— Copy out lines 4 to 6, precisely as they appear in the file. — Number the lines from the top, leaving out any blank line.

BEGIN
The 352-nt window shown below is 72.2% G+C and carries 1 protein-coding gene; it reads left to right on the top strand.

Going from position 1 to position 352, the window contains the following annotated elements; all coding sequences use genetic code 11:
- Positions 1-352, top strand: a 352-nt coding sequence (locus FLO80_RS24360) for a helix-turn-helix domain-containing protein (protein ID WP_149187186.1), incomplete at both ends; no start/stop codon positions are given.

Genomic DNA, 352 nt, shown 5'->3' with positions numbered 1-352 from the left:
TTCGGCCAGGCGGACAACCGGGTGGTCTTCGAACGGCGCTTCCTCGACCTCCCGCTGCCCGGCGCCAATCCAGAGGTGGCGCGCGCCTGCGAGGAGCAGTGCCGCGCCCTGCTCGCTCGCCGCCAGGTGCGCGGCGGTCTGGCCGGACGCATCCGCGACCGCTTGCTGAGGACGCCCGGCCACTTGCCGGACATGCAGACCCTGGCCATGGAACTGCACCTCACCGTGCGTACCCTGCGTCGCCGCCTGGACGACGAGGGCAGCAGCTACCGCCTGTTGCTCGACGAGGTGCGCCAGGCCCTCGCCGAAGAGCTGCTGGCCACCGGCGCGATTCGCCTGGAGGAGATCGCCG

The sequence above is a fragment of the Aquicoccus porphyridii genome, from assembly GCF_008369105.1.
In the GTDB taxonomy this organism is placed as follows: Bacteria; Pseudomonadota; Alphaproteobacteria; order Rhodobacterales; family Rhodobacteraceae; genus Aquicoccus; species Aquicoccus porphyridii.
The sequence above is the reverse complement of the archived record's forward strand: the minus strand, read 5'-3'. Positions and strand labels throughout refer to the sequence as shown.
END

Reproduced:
Genomic DNA, 352 nt, shown 5'->3' with positions numbered 1-352 from the left:
TTCGGCCAGGCGGACAACCGGGTGGTCTTCGAACGGCGCTTCCTCGACCTCCCGCTGCCCGGCGCCAATCCAGAGGTGGCGCGCGCCTGCGAGGAGCAGTGCCGCGCCCTGCTCGCTCGCCGCCAGGTGCGCGGCGGTCTGGCCGGACGCATCCGCGACCGCTTGCTGAGGACGCCCGGCCACTTGCCGGACATGCAGACCCTGGCCATGGAACTGCACCTCACCGTGCGTACCCTGCGTCGCCGCCTGGACGACGAGGGCAGCAGCTACCGCCTGTTGCTCGACGAGGTGCGCCAGGCCCTCGCCGAAGAGCTGCTGGCCACCGGCGCGATTCGCCTGGAGGAGATCGCCG

The sequence above is a fragment of the Aquicoccus porphyridii genome, from assembly GCF_008369105.1.